It’s unclear who’s physically stronger between her and Luke Cage, but the title character of Jessica Jones is creatively the strongest hero Marvel has introduced across its six Netflix dramas. More powerful than a city cab and able to leap tall fire escapes in a single bound, she’s also hopelessly damaged from a lifetime of pain and loss, including the lengthy period of rape and emotional abuse she suffered at the hands of mind-controlling supervillain Kilgrave, the big bad of the show’s first season.
“What are you?” a bewildered stranger asks in the second season after watching Jessica put her fist though his engine block.
“I’m angry,” she tells him. Really, it’s all you need to know.
But though the writing by Melissa Rosenberg (adapting a character created by Brian Michael Bendis and Michael Gaydos) and the performance of Krysten Ritter made Jessica into a riveting character, the show’s first season was — while easily the best of the Netflix Marvel shows, which unfortunately at this point is like saying the best Knicks GM of the 21st century — deeply uneven. Jessica was great, David Tenant’s Kilgrave made a terrifying opponent, and Rosenberg and company’s decision to turn their story into a rape parable (and at times a straightforward rape survivor story) suggested a thrilling new world of possibility for TV superhero dramas. But the “our season is really a 13-hour movie” approach served the show very poorly, with the Jessica vs Kilgrave story running out of steam well before the show was done trying to push it forward, leading to one of the dumbest plot twists in recent memory: Jessica has just defeated Kilgrave, but the season still has several episodes to go, so members of a Kilgrave survivor support group improbably turn into a vigilante goon squad that busts into Jessica’s office and sets their tormentor free.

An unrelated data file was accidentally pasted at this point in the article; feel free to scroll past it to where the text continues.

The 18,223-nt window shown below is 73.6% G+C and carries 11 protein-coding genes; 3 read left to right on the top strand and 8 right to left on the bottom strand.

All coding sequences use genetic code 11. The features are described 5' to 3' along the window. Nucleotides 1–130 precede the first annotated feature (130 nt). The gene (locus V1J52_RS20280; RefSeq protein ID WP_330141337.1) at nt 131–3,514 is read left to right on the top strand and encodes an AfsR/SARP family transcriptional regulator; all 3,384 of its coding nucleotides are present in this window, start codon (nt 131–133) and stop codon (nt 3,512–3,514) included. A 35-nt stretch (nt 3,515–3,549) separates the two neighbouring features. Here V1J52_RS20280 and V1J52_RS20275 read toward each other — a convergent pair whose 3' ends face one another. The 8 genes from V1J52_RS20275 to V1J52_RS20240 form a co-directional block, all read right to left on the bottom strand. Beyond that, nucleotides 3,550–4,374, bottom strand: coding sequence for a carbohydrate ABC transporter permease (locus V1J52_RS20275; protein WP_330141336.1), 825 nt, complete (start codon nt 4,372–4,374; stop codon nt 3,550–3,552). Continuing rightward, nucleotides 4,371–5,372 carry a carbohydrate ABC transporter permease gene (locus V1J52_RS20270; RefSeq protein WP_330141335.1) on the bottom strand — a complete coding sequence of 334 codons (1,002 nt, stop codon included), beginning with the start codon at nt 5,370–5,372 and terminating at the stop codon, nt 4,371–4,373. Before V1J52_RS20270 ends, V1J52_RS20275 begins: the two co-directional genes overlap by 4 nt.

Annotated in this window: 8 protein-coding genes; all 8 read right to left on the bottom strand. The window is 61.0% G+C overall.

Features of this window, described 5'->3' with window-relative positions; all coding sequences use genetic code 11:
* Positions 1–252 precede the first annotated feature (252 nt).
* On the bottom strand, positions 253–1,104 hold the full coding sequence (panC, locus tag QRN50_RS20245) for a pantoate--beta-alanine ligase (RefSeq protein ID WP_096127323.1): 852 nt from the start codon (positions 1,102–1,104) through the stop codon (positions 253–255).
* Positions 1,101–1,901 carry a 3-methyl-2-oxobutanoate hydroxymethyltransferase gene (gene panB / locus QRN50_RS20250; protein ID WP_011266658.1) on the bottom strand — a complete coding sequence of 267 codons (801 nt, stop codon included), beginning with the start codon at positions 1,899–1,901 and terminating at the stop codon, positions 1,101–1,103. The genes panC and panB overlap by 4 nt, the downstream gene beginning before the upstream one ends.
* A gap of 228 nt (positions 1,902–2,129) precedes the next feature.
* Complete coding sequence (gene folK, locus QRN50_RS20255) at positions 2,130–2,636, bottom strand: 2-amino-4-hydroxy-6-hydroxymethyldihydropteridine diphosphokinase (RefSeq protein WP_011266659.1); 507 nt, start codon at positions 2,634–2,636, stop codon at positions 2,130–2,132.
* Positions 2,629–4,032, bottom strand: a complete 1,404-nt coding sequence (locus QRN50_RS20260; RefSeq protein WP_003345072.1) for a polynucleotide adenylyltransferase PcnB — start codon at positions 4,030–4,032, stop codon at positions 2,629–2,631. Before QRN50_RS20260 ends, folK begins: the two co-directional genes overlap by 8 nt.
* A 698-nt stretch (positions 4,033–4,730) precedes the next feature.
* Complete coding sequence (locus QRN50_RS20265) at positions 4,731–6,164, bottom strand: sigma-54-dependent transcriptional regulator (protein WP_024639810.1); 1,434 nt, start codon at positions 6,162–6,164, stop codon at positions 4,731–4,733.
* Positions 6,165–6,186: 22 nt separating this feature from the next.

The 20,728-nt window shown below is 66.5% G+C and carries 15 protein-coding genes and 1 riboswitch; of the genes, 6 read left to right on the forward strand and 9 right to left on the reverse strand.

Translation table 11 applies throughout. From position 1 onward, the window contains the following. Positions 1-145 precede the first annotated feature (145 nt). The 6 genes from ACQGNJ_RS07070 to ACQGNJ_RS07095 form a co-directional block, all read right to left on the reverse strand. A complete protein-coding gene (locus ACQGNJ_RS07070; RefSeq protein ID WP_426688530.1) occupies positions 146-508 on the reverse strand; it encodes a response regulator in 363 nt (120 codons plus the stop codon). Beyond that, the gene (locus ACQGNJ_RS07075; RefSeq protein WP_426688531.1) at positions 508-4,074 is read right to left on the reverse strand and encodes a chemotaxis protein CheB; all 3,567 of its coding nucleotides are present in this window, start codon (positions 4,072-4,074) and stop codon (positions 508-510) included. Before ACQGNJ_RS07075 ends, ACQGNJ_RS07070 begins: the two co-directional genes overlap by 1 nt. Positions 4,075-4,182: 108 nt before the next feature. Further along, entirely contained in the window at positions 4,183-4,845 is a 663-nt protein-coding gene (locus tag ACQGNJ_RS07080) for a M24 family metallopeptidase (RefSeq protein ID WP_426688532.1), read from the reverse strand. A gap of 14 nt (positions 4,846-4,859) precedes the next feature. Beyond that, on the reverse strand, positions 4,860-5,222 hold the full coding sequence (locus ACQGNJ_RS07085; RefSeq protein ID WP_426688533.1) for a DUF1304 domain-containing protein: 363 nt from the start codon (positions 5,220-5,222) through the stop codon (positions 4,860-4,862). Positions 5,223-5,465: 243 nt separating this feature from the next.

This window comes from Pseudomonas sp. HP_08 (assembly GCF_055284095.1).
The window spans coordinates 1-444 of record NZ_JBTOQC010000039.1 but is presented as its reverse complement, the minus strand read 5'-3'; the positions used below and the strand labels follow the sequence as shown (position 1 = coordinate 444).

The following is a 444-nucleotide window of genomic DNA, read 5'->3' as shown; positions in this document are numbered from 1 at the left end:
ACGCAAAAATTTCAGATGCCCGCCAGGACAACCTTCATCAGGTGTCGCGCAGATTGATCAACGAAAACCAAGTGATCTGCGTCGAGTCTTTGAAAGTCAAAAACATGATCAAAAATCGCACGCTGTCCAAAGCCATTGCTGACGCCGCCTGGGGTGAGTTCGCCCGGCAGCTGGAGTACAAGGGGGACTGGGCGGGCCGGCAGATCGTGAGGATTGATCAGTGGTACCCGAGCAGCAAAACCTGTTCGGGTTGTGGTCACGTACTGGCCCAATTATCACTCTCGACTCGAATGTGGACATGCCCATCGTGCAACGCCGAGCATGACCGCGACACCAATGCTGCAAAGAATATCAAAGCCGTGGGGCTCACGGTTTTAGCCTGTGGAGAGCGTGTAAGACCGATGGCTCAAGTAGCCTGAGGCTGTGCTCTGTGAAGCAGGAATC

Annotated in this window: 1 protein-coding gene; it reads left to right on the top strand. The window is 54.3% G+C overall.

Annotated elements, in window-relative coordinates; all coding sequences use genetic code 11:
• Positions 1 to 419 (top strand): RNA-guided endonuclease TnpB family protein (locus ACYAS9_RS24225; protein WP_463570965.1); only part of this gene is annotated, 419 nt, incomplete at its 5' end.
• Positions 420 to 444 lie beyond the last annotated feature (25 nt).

All the Marvel Netflix shows suffer from this problem of having more episodes than story to fill them with — Luke Cage after six episodes? Wonderful. Luke Cage after 13? Oy. — but it was particularly frustrating with this one because the good parts were so very good while the dumb parts were so very bad, and also because Jessica’s day job as a private detective should have lent itself easily to doing some standalone episodes or shorter arcs to prevent Kilgrave fatigue.
The first season got everything it could out of Kilgrave, and then some, ending with Jessica breaking his neck to prevent him from continuing to hurt her or anyone else. While his arc ultimately ran too long, he was a superb nemesis, and such a deeply personal one that it was hard to imagine other villains living up to him.
Jessica finally returns to solo action (after a brief stint as the liveliest part of the mostly sluggish The Defenders, which isn’t referenced here because she was a tangential part of that story at best) with a second season that debuts next Thursday, and Kilgrave’s absence from the five episodes given to critics proves to be a mixed bag. On the one hand, that story had exhausted itself, and there was something too oppressive about him and his powers after a while, and season two feels a bit more relaxed without him. On the other, though, he was such an important part of her life — arguably its most defining figure other than herself — that the new episodes struggle to fill the emotional void left by his death.